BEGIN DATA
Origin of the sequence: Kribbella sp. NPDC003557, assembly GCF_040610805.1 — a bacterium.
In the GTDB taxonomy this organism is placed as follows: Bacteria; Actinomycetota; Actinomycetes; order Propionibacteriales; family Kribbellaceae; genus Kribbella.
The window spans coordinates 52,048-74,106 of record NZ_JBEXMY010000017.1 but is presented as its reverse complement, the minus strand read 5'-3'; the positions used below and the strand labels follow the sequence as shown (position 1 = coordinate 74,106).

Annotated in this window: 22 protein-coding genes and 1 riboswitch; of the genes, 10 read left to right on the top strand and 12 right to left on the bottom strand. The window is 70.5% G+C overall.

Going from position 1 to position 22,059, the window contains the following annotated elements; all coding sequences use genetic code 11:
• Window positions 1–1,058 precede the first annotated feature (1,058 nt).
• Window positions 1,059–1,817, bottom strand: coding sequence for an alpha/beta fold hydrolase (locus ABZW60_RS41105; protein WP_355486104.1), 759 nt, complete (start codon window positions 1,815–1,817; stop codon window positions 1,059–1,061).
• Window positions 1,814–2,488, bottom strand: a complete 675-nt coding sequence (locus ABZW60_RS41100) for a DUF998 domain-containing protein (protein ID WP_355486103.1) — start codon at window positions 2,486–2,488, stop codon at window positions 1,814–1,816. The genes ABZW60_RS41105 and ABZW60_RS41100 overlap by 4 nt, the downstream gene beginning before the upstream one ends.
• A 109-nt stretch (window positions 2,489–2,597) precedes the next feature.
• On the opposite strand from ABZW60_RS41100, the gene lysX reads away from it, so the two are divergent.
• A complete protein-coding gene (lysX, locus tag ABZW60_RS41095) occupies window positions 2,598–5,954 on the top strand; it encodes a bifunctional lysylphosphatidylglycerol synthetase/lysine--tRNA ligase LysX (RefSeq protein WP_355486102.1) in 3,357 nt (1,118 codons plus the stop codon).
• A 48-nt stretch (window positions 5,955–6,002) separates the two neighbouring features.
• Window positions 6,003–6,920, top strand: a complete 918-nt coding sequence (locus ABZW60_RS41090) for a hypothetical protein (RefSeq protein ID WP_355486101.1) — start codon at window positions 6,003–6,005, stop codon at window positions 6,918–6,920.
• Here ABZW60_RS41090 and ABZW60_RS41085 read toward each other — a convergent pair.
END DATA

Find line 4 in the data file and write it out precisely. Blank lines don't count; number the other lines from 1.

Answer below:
Annotated in this window: 22 protein-coding genes and 1 riboswitch; of the genes, 10 read left to right on the top strand and 12 right to left on the bottom strand. The window is 70.5% G+C overall.